Following the path of destruction past the various food stalls and the outdoor theatre, the group of monster-hunters skidded to a halt on the edge of the midway. There, aided by the powerful outdoor lighting of the Fair, they got their first real look at what they were fighting.
"It really does look like a giant horned toad!" marveled Ray. He flinched up against Bodie at another earth-shattering roar.
Gigantic and terrifying, the thing let out roar after roar, as it punched, clawed and kicked at the various attractions. Massive talons ripped through the roof of the Tunnel of Love, scattering wood and roofing materials over the shrieking riders hiding inside. A humongous foot kicked out, once, twice and the wooden roller coaster, once the pride of the Fair, was reduced to no more than kindling.
"Oh my, oh my," whimpered the Fair manager, continuing to clutch at his disheveled head.
"How do you plan on getting that contraption into that thing's throat, Doctor? Ask it please?" Stiffe questioned sarcastically.
"Don't be ridiculous! It's perfectly simple," Noitall said bluffly, trying to disguise the fact he was thinking furiously. His face lightened suddenly and he snapped his fingers. "I know--we can shoot it in!"
"What?" yelled Stiffe over the ongoing monstrous rampage.
"I said: We can shoot it in!" repeated Noitall, shouting back. "The device is small. All we have to do is put it inside something--let's say a grenade--and one of your men could then shoot the creature in the throat."
"All right," agreed the colonel. Turning, he motioned at a soldier. "This had better work, Dr. Noitall. I refuse to look a complete idiot in front of Major General Cowley and most of Whitehall."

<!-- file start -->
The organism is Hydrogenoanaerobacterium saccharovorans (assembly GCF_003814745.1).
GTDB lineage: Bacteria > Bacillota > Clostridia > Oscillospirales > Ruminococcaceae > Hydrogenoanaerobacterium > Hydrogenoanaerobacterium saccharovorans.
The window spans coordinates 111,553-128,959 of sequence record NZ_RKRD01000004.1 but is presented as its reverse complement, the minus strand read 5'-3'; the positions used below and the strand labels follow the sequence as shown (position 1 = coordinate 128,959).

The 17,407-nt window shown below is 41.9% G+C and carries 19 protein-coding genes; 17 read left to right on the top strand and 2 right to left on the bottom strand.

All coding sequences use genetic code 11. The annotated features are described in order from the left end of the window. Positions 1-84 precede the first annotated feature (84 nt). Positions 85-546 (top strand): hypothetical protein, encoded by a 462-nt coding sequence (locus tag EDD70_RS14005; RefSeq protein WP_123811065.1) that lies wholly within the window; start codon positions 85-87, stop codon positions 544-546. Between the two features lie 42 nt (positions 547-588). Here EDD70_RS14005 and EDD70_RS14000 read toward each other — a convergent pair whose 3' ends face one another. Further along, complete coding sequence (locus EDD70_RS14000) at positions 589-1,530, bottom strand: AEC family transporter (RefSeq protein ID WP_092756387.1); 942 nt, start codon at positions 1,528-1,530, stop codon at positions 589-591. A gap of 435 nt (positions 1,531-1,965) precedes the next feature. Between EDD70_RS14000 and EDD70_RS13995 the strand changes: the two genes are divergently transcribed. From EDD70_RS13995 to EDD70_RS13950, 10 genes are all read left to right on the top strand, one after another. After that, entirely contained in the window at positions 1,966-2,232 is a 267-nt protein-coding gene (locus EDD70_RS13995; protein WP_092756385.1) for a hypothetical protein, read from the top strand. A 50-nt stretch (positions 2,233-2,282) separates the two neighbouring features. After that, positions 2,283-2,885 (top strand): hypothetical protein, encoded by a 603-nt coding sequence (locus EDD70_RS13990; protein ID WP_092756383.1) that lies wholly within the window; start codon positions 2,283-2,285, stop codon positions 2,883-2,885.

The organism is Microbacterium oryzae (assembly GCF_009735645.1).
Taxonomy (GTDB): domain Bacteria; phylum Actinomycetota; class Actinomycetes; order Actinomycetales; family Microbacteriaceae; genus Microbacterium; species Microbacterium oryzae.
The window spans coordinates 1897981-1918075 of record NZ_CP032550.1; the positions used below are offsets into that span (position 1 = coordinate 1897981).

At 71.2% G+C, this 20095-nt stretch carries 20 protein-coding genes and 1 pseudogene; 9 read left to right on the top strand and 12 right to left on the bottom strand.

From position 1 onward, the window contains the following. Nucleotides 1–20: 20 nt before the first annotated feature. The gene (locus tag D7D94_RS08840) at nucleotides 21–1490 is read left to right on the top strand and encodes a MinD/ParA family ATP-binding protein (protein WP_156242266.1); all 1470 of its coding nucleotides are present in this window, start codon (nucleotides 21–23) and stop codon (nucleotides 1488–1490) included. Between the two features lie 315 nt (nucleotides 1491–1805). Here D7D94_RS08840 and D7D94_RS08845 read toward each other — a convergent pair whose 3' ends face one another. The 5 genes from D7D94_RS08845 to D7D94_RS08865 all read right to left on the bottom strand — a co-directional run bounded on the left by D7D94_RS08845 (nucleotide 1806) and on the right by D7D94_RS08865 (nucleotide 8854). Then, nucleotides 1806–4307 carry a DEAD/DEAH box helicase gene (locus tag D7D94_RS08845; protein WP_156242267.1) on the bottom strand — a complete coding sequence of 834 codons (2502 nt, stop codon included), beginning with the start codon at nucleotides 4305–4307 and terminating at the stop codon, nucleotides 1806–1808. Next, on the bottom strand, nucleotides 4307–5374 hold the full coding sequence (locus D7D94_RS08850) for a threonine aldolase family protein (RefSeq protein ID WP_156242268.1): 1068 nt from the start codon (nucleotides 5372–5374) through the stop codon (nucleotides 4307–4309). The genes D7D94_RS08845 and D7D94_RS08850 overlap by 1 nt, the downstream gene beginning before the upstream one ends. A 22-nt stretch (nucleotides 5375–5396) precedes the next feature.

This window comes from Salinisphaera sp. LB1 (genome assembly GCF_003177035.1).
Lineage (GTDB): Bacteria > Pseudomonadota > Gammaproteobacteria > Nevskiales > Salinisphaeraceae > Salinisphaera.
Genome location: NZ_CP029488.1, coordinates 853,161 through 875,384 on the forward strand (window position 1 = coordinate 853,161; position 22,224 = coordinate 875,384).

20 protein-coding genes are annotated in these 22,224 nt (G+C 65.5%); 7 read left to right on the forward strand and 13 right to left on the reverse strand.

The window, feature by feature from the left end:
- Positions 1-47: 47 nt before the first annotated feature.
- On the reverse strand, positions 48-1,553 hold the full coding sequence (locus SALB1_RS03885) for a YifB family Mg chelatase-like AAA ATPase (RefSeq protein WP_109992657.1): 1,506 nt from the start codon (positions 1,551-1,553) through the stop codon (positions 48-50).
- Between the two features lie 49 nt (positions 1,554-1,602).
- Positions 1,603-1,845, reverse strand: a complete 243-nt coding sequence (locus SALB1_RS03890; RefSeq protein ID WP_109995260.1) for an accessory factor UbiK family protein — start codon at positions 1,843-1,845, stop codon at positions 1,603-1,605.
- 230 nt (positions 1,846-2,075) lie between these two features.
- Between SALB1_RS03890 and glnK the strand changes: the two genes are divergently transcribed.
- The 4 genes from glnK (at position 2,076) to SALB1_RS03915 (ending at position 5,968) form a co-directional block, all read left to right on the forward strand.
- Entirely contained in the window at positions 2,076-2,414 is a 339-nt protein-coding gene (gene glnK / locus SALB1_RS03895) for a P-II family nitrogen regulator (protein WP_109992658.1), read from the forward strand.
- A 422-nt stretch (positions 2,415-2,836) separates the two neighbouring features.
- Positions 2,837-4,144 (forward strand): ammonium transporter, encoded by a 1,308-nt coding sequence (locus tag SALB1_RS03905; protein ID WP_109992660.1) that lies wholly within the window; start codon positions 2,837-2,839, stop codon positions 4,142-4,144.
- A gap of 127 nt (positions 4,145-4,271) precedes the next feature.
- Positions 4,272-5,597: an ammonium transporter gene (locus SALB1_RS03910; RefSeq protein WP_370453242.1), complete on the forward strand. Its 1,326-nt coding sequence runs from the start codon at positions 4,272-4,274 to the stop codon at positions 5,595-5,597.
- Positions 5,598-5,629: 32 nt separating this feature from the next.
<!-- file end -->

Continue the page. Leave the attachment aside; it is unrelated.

"Won't that hurt it, Grandpa?" asked Ray. "Make it so mad it won't talk to us at all?"
"We'll remove most of the explosive charge," assured Stiffe. Taking the rifle grenade handed to him, he did so, then carefully stuck the translation device inside the denatured grenade. Screwing it back together, he handed it, and the rifle launcher, to Bodie.
"Me?!" wailed the dark-haired man.
"You." Stiffe was inflexible. "After all, it came here on your ship..."
"Yes, sir," sighed Bodie. Que Sera Sera. As he turned away, he was stopped by a thin hand on his arm.
"Be careful. Please." There was unshed tears in the jade eyes.
From somewhere, Bodie found a crooked smile. "I'm always careful, sunshine." He trotted off.
"He'll be all right, Ray." Noitall patted his grandson's shoulder consolingly.
"I hope so," whispered Ray, eyes glued on Bodie as he climbed to the roof of the Haunted House.
For long, tense minutes, there was only the continual clamour of the monster. Suddenly, there was a puff of smoke coming from the roof of the Haunted House, a faint whistle and then a muffled explosion. Clapping his hands over his ears at the high scream of monstrous outrage, Doyle tried to pierce the lingering smoke. His heart was in his throat until, with a gusting sigh of relief, he saw Bodie scooting down the drainpipe from the roof.